If You Click on Bit.ly Shortened URLs, Here is Why You Should Stop. Now.

In case you still think that clicking on any of those shortened web page links (like http://bit.ly/4wx345) is a good idea, here comes the best reason ever NOT to click on those links.

It appears that the Hillary Clinton email leak may have been caused by clicking on one of those stupid shortened URLs.

The problem with shortened URLs is that you have no clue as to what you are clicking on.  You might think you are clicking on Google when in fact you are clicking on some web site in Moscow or Beijing.

Reports are that the Clinton email leak may have started with John Podesta.  He received an email that looked like a Google security alert.

The campaign’s IT team said that it was real.  Given what little has been released about the email, that seems like a terrible call, but in fairness, I wasn’t there.  The email told him that someone attempted to log on to his account from Ukraine and that he should change his password.

That’s all good except that the email did not come from Google.com but instead from accounts.googlemail.com .  The subject line said Someone has your password.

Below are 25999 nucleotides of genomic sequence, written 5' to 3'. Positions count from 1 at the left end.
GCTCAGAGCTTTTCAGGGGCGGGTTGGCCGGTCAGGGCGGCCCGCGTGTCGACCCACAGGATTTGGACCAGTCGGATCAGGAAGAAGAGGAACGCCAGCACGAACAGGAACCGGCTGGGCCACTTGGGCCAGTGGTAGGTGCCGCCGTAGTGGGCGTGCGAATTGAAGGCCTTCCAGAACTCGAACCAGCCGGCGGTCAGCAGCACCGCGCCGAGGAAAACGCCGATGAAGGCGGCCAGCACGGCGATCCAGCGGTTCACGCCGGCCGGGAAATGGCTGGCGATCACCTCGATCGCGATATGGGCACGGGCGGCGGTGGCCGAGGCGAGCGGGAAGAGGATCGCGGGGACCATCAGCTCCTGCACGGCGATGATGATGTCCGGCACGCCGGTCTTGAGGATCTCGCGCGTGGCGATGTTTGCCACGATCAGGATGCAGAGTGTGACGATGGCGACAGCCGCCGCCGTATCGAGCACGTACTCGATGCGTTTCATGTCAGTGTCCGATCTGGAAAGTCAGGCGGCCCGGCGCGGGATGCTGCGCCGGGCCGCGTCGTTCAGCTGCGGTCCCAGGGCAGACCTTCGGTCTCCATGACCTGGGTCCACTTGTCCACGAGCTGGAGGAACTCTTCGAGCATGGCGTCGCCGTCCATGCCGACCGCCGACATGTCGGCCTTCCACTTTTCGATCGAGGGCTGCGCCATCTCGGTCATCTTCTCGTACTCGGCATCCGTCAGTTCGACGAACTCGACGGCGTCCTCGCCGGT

The email said that you should change your password immediately and a link titled CHANGE PASSWORD shows up – suggesting, not so subtly that John should click on the link.

However, the link was not to a Google page.  Instead it was to a shortened Bit.ly link, so if Podesta clicked on the link – Dell Secureworks says that the link was clicked on twice – he was sent to who knows where – and he may have entered his password, giving it to the Ruskies.

Dell’s Secureworks says that 108 of those emails went out and at least 20 of those links were clicked on.  They say that there were 213 of those Bit.ly links created but some were duplicates.

Secureworks says that the account that created those links belongs to Fancy Bear, one of the names for the Russian, state sponsored, hacking team also known as APT28.  While the US Gov has not officially attributed the attack to Russia, they have, apparently, using Ukraine as a proxy, started hacking back, attacking some of Putin’s staff.

My recommendation is that, if you care about your security, avoid clicking on those links.

If you really  have to click on one of those links, there are a number of services (google expand short url), but I don’t have any specific recommendations for which one is best.

Information for this post came from CNN.

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